High quality local products and consumer education are Centerville Market’s key priorities and the foundational elements contributing to the tremendous success of the market’s role in the community. Centerville Market makes up more than 15 expert vendors who are not only experts in their craft, but expert educators in food quality, food preparation, and consumer health. As a result, this market is one where patrons regularly converse with vendors, get their questions answered, and learn something new with each visit.

“Our market truly maintains an atmosphere that promotes patron communication with the vendors, giving shoppers the opportunity to learn about how their product was grown,” says Kristen Gopman, assistant to Centerville’s city manager.

The market maintains strict vendor requirements for growing, producing, and selling their products – freshness, local production, and naturalness are primary audit categories the market manager holds vendor product standards to. These high quality product standards, along with the quality education delivered by subject matter experts in their industry and craft, make this one of the most talked about markets for finding a special gift, getting innovative ideas for meal preparation, and never leaving disappointed by mediocre product quality or limited vendor knowledge.

“The community has embraced our market and we receive positive reviews in person and on social media regularly,” Gopman said.

A variety of diverse local products such as raw milk and honey soaps, fresh roasted coffees and espresso beans, and organic gourmet mushrooms, keep the market’s offerings interesting and unique, always sold with the highest of quality and craftsmanship.

Lebanon Market: Supporting a Local Farmer-Directed Food System

Lebanon sits at the furthest southern point of the greater Dayton area’s network of markets in the predominately rural Warren County. It goes without saying then, that Lebanon Market seeks to support its area farmers and to build a local food system that directly contributes to the continued success of its community farming resources. The Lebanon Market prioritizes farm to market product delivery and focuses on increasing opportunities for small farms, local growers, and entrepreneurs to sell their products directly to consumers.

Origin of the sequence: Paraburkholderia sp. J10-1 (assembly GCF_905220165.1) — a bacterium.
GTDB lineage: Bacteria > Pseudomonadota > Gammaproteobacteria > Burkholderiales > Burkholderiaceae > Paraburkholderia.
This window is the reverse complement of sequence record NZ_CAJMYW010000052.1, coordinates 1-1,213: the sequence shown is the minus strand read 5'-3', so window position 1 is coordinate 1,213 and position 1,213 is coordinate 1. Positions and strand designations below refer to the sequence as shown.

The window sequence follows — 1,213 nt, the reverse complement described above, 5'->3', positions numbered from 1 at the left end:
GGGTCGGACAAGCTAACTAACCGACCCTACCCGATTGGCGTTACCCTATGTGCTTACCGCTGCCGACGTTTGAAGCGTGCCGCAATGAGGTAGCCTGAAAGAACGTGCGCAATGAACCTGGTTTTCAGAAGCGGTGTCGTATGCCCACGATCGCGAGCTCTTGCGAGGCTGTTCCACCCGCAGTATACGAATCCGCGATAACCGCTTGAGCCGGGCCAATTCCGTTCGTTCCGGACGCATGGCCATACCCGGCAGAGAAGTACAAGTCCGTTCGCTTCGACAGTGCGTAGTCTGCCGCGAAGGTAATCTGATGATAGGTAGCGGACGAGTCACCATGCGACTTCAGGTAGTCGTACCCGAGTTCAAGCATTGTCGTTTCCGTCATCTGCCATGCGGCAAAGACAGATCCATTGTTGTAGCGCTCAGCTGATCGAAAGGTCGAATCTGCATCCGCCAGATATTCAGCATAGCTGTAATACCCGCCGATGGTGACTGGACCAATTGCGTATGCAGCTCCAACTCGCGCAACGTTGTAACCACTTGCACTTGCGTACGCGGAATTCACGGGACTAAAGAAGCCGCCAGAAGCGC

According to Lebanon’s Deputy City Manager Scott Brunka, the city had seen an increased demand from people who want to purchase their food products locally and to take advantage of the fresh products offered by the many nearby farms.

“Many community members enjoy being able to purchase healthy food directly from the growers and producers that they are able to get to know at the market,” Brunka says. “Alternatively, our small farms and businesses have the opportunity to sustain their businesses by selling directly to consumers.”

Because Lebanon focuses its market operations on direct farm to consumer sales and promoting local farmers, the market’s atmosphere is highly sociable and encourages farmer/patron interactions. Many vendor farmers are dedicated to delivering consumer food education as much as they are selling their product. The majority of consumers at the Lebanon Market are eager to learn about their food source, farmers’ practices, and methods of growing from their local farmers.

“This market is such a great place for like-minded people to gather, socialize, and learn from each other,” Brunka says. “It promotes healthy food options for the residents in the area, and increases awareness of how important it is to be educated about where your food comes from and what’s in it.”

Sugarcreek Market: Supporting Local Economy 

If Sugarcreek Market is one thing, it most certainly stands as one of the most bustling and lively markets in the area. Evoking a true marketplace atmosphere, Sugarcreek Market is designed to function as an active contributor to a more vibrant local economy by drawing the community to local vendors as well as the businesses located within the area.

The Sugarcreek Market is strategically located within the Sugarcreek business district, operating right alongside other businesses that uphold the city’s economic growth. As such, the market maintains a high energy, busy atmosphere where shoppers come to complete all their shopping right within the Sugarcreek district. Featuring more than 40 vendors during the summer, Sugarcreek’s market serves as a one-stop shop for many consumers and a convenient access point to the many surrounding businesses.